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Browsing named entities in a specific section of Titus Livius (Livy), The History of Rome, Book 33 (ed. Evan T. Sage, Ph.D. Professor of Latin and Head of the Department of Classics in the University of Pittsburgh). Search the whole document.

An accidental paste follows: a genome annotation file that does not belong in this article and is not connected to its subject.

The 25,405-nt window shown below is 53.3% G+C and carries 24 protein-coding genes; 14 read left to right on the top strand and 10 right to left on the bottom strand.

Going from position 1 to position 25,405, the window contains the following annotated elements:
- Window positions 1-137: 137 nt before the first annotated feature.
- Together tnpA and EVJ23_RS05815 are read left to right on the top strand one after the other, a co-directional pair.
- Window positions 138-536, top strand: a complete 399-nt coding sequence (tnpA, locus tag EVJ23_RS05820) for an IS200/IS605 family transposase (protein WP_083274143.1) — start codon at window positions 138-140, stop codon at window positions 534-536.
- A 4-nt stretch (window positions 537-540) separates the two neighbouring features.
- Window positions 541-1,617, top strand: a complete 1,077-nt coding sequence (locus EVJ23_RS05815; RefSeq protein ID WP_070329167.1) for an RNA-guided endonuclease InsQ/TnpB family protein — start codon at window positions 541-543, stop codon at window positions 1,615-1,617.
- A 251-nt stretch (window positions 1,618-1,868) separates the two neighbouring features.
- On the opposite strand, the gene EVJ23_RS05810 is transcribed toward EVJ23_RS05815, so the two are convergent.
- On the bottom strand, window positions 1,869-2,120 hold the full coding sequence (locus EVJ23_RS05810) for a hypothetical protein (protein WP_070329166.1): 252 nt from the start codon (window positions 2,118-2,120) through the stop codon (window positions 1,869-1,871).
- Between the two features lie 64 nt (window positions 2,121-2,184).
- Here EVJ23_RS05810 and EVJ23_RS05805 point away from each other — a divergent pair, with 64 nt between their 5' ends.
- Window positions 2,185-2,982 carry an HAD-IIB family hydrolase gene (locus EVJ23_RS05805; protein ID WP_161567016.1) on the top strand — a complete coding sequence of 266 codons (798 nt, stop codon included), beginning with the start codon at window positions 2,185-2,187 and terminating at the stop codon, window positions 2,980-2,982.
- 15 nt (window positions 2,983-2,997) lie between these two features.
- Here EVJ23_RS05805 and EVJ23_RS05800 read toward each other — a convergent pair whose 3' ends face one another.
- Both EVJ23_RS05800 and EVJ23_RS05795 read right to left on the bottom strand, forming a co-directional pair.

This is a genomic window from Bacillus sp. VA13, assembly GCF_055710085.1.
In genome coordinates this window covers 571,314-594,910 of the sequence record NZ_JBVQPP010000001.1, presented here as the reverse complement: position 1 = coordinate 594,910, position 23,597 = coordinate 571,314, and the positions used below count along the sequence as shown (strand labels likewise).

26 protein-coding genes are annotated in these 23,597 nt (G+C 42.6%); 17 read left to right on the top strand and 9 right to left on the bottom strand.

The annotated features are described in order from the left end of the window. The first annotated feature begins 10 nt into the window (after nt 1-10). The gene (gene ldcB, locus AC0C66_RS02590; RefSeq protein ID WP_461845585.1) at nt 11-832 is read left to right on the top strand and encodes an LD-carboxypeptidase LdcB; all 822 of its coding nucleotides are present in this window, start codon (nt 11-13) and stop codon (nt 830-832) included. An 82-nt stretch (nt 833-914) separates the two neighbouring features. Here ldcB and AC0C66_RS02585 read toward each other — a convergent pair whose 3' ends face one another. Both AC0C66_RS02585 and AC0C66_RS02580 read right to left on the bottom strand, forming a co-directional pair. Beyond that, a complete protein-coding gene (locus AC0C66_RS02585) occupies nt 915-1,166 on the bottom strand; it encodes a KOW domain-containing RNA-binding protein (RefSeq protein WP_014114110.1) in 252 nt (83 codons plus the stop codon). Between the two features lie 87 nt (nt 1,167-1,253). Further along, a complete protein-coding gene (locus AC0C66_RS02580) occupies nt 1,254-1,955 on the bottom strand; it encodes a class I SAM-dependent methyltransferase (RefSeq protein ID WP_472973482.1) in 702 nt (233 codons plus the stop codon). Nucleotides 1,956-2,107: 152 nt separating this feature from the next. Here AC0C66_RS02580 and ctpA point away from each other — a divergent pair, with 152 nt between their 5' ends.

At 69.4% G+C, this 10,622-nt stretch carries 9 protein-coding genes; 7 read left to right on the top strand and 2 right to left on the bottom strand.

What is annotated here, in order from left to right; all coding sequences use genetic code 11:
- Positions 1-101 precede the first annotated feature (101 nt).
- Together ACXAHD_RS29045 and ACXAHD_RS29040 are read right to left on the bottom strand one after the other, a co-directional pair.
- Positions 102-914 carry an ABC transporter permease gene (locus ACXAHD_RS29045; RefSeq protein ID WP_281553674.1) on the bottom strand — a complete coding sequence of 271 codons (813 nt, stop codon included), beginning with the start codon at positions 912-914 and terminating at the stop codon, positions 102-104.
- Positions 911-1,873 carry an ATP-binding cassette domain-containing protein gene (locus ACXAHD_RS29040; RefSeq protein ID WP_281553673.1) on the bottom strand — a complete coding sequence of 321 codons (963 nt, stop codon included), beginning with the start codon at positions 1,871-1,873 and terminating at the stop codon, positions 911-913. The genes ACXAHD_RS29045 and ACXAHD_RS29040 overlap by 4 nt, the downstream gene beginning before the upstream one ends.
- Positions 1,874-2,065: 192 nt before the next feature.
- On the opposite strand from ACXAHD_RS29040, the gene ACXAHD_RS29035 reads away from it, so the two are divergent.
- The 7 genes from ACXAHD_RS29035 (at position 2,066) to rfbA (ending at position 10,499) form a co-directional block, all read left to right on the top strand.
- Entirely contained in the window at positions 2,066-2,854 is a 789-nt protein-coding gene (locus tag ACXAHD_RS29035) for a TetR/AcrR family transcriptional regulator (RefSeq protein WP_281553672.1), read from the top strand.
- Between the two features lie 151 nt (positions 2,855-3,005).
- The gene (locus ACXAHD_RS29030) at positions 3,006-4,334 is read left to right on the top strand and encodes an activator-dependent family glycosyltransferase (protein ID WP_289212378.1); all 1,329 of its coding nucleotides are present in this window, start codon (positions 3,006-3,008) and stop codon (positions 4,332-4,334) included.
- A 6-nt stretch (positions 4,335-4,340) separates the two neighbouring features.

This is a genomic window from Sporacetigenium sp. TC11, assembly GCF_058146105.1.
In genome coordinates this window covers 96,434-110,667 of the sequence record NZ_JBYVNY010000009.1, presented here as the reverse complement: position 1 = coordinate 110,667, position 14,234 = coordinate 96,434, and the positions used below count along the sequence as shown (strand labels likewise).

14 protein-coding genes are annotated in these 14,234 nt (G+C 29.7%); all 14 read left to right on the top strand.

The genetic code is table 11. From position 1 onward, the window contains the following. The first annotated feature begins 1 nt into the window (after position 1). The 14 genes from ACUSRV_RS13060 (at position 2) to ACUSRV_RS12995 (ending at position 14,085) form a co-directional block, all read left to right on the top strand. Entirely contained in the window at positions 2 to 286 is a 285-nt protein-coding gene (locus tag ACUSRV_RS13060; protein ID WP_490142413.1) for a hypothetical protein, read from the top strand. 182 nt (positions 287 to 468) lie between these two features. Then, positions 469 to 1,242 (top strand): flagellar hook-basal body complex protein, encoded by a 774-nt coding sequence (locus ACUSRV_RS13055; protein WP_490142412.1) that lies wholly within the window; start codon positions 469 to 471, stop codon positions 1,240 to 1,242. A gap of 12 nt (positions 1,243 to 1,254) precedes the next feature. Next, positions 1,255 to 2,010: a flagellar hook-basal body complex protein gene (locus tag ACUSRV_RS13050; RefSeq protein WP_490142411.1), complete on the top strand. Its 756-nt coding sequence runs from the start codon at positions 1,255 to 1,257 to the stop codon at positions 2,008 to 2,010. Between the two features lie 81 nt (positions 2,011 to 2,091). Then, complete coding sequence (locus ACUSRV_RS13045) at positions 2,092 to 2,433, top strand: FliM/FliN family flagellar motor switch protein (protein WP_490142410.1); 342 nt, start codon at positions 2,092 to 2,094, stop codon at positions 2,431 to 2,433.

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ble to Asia by reason of their recent arrival, he assumed the title of king, and thenceforth his greatness of soul always matched the greatness of his distinction. He ruled his subjects with perfect justice, exhibited remarkable fidelity to his allies, was courteous to his wife and sons —four survived him —and kind and generous to his friends; he left a kingdom so strong and well-established that possession of it was handed down to the third generation.The line became extinct in 133 B.C., when Pergamum became the property of Rome under the will of the grandson of this Attalus. While this was the state of affairs in Asia, Greece, and Macedonia, the war with Philip having been scarcely finished and peace, at any rate, not yet assured, a great war broke out in Farther Spain.The status of Spain had never been officially fixed since the Carthaginians were driven out during the Second Punic War. Until the present year it was normally governed by privati cum imperio (see note